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The Eastern Intercollegiate Baseball League stands a good chance of going down in history as the most inefficient of all athletic endeavors.
For all practical purposes league play has already ended. The final standings indicate a tie between Army and Princeton, a tie which will never be resolved. One might-add that it could quite easily have been a four-way tie. What are you supposed to know about a baseball league from the final standings? Which is the best team? Not here. A glance at the statistics will disclose to interested observers two interesting, if irrelevant facts: 1) R rains more on baseball days in Ithaca and Cambridge than it does in Princeton or West Point; 2) Army's graduation exercises are hold before Cornell's. Such a glance will not, however, disclose the true ranking of the teams.
League Commissioner Asa S. Bushnell admitted yesterday that no one is satisfied with the set-up that now exists. The main trouble with the league, according to him, is that the effort to replay postponed games has subsided since Army, Navy, and Brown were admitted to the League several years ago. The Commissioner went on to say that things will proceed as usual next year because the schedule has already been drawn up. The next meeting of the school representatives may provide for a change, but "as usual" seems to indicate that the Ivy colleges face the same confusion next season.
One possible solution: change the rule back to make mandatory the playing of all postponed games which have a bearing on the outcome of the league race. At this point, such schools as Brown and Navy, which have showed an unwillingness to abide by this type of rule, may refuse to go along, and as a result leave the league. If they choose to drop out, each remaining school could then schedule a home-and-home series with each league rival. In the event that the first game were rained out, the second automatically would be played as a double header.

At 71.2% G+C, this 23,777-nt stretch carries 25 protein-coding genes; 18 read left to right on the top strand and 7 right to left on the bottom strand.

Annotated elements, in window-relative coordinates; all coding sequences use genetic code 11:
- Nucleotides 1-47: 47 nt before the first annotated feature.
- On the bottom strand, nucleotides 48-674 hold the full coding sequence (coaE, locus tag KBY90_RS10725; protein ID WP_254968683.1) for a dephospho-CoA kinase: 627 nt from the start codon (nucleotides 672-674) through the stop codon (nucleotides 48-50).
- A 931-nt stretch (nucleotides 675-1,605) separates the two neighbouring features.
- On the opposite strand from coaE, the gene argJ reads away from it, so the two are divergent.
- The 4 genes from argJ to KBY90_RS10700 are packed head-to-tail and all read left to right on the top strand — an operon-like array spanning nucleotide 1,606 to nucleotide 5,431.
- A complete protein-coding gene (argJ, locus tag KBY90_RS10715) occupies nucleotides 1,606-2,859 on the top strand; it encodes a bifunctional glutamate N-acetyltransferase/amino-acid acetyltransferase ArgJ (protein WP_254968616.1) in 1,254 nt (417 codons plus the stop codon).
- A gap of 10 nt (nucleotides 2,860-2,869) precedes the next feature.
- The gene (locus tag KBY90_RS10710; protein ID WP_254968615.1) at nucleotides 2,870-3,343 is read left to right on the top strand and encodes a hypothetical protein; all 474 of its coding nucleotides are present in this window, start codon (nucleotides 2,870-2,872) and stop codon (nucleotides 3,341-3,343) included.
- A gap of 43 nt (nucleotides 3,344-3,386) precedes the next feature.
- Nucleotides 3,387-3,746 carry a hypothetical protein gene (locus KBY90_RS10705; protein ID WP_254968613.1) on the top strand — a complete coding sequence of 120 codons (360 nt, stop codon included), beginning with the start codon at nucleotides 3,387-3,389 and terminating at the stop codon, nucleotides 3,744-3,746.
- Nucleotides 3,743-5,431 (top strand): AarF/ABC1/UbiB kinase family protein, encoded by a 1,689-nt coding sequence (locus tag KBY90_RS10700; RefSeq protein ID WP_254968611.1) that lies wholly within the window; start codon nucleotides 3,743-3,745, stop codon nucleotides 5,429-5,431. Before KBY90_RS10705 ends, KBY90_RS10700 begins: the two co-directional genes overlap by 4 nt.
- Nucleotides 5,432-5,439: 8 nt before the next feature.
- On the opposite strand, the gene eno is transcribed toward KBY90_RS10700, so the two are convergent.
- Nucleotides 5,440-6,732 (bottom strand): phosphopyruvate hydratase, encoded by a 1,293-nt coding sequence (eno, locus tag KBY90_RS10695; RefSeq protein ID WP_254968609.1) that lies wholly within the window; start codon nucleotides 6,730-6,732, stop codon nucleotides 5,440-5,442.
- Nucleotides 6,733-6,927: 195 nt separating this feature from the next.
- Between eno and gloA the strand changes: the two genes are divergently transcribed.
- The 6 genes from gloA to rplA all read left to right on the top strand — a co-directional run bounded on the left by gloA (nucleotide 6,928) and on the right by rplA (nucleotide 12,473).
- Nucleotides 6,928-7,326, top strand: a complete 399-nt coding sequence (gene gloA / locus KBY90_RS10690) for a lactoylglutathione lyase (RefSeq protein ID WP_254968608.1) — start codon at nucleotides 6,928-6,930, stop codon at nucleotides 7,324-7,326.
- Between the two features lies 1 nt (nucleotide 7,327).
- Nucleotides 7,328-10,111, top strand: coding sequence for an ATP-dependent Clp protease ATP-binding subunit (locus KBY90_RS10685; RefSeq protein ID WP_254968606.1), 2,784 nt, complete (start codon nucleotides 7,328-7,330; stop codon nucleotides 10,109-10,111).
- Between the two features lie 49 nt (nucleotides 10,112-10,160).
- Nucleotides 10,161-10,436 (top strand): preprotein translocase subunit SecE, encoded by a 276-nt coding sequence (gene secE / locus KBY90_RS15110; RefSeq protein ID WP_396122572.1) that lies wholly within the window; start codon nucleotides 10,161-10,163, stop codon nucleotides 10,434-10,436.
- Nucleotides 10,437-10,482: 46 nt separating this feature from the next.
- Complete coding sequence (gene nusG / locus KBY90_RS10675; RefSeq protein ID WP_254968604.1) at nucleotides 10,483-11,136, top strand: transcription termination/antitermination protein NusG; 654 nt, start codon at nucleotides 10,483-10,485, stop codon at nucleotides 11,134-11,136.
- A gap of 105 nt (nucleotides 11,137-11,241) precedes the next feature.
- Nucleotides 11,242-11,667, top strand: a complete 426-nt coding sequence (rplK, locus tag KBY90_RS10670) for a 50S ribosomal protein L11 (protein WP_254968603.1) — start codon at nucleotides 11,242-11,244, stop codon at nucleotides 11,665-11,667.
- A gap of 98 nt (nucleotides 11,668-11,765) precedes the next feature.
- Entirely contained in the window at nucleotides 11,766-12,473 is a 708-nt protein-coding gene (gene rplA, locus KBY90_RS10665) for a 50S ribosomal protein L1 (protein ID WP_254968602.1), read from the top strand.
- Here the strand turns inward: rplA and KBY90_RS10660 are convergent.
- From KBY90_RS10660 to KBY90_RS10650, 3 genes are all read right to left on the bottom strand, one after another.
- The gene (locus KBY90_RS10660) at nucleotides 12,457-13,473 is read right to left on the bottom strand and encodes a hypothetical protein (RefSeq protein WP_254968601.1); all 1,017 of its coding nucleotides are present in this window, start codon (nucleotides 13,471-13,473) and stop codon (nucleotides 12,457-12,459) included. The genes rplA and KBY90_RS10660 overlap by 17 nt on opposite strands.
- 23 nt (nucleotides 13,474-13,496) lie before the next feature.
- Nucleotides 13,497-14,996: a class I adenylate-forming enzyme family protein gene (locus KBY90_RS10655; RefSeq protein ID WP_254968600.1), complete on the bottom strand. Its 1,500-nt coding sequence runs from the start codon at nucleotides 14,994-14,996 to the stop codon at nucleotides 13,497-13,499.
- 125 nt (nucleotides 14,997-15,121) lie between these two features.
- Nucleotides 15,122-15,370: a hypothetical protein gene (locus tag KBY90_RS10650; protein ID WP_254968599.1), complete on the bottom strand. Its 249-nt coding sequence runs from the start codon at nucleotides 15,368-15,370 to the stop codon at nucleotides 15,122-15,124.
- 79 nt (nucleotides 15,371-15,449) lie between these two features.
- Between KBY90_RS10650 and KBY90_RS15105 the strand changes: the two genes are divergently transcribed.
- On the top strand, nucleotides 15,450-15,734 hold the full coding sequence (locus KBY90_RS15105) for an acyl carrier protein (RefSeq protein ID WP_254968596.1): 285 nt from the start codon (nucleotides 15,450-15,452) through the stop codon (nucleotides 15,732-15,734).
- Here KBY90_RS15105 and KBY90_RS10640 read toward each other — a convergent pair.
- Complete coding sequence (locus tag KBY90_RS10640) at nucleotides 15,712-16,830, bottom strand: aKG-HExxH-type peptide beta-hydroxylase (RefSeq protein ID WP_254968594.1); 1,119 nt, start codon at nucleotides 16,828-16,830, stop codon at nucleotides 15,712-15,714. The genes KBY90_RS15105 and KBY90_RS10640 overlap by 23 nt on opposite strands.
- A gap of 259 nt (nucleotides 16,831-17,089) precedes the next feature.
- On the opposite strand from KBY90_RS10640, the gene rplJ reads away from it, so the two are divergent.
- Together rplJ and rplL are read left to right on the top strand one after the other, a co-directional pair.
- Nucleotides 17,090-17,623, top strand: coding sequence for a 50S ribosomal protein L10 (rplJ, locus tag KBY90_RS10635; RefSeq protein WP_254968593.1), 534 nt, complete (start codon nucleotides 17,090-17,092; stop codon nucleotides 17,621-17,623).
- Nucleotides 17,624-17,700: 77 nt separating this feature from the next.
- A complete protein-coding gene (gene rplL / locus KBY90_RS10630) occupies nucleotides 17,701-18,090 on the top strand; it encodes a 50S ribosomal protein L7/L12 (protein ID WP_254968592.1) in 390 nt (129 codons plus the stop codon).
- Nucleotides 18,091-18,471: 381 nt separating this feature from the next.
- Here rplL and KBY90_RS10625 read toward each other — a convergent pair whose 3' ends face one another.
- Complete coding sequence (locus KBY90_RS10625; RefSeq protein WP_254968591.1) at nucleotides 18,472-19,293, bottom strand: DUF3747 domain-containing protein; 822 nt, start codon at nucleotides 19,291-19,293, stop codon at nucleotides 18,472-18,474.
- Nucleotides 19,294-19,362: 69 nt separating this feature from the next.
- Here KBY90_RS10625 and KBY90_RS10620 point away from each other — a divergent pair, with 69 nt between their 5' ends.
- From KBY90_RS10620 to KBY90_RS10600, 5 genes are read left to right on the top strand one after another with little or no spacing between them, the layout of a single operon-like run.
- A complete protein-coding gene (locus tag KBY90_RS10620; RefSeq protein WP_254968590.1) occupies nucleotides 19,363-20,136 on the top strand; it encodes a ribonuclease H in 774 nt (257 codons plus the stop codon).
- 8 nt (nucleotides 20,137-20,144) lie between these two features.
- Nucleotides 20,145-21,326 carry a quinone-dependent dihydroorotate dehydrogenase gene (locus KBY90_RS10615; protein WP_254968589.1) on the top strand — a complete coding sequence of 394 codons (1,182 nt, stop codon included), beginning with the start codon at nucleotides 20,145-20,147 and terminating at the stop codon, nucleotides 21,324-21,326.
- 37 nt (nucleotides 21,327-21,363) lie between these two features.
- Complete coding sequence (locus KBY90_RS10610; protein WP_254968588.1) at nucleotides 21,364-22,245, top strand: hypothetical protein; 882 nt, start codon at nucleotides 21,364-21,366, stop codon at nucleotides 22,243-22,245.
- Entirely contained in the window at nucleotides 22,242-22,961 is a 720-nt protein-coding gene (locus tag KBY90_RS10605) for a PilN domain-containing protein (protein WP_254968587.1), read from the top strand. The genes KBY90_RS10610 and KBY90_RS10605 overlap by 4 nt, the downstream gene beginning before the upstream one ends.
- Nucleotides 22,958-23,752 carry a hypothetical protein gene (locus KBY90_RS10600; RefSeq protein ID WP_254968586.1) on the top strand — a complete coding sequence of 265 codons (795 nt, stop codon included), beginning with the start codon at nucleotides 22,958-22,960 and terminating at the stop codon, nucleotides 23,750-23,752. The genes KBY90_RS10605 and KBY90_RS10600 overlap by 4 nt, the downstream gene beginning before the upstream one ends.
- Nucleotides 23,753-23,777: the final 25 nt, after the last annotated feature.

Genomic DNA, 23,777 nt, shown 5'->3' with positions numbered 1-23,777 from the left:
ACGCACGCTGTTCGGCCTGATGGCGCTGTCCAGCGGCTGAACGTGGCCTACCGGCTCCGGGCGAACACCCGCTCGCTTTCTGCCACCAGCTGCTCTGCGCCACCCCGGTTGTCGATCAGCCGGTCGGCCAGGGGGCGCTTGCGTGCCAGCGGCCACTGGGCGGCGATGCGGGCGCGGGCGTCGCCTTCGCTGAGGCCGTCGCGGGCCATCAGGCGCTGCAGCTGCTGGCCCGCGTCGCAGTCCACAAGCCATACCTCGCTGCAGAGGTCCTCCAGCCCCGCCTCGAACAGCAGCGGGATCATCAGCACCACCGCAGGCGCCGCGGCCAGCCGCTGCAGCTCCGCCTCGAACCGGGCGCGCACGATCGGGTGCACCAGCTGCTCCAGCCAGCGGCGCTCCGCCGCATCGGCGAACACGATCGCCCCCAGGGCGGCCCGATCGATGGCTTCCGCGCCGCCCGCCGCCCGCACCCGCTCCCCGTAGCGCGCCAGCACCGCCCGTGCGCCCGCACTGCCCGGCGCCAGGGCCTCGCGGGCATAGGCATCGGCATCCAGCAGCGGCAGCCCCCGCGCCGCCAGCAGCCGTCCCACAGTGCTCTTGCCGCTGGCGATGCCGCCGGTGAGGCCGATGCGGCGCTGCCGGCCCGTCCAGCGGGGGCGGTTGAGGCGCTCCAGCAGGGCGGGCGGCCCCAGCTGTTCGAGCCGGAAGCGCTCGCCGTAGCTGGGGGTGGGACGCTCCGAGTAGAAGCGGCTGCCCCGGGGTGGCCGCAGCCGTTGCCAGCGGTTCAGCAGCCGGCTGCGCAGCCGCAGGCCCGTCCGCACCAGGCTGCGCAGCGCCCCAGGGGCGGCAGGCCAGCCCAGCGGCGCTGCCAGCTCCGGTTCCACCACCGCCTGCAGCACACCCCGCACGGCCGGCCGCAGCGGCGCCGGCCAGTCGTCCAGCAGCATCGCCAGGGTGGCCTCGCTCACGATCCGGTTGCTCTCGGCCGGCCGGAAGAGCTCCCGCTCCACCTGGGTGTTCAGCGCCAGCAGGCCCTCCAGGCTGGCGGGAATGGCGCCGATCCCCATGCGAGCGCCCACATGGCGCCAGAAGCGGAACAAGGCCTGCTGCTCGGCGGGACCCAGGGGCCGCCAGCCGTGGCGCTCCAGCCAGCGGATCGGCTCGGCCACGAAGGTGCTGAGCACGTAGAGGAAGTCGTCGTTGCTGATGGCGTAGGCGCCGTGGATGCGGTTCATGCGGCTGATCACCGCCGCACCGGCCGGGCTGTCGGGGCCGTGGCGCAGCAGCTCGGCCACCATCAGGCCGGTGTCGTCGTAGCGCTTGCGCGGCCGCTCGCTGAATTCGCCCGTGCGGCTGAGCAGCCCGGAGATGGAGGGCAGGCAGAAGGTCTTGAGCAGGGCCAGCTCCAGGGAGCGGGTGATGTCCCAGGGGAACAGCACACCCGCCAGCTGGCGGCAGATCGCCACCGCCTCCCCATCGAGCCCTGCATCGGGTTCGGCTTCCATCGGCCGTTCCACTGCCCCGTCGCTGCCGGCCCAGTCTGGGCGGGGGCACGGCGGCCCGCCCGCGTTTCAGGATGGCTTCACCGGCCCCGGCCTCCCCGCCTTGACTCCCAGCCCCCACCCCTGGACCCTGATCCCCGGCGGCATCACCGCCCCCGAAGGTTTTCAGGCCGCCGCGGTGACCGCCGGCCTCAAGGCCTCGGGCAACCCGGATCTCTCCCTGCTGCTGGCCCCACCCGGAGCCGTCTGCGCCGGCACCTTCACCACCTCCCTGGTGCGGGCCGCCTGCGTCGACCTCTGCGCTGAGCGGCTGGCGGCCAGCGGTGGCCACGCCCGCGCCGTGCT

If all teams remain in, leaving the league in its present unmanageable condition, it might be split into two divisions. The home-and-home principle still applies, and the winners of each division schedule a play-off game for the title.
There is one further difficulty. Under the present arrangement, the Harvard Yale game is played long after the other schools have given up the sport for the year. There is one possible solution for this: provide an "anticipatory game." This would occur if either Yale or Harvard had a chance to tie another member of the league for a championship. It would be played with this member team before the traditional H-Y game, and its validity would depend on the outcome of the Yale contest. Other teams ending late could use the same system.
Admittedly, this latter solution would eliminate the "do or die for dear old Rutgers" spirit attached to a play-off game, but at least it would be clear who won the championship. The situation as it now stands is a tribute to the lack of foresight on the part of ten athletic directors.
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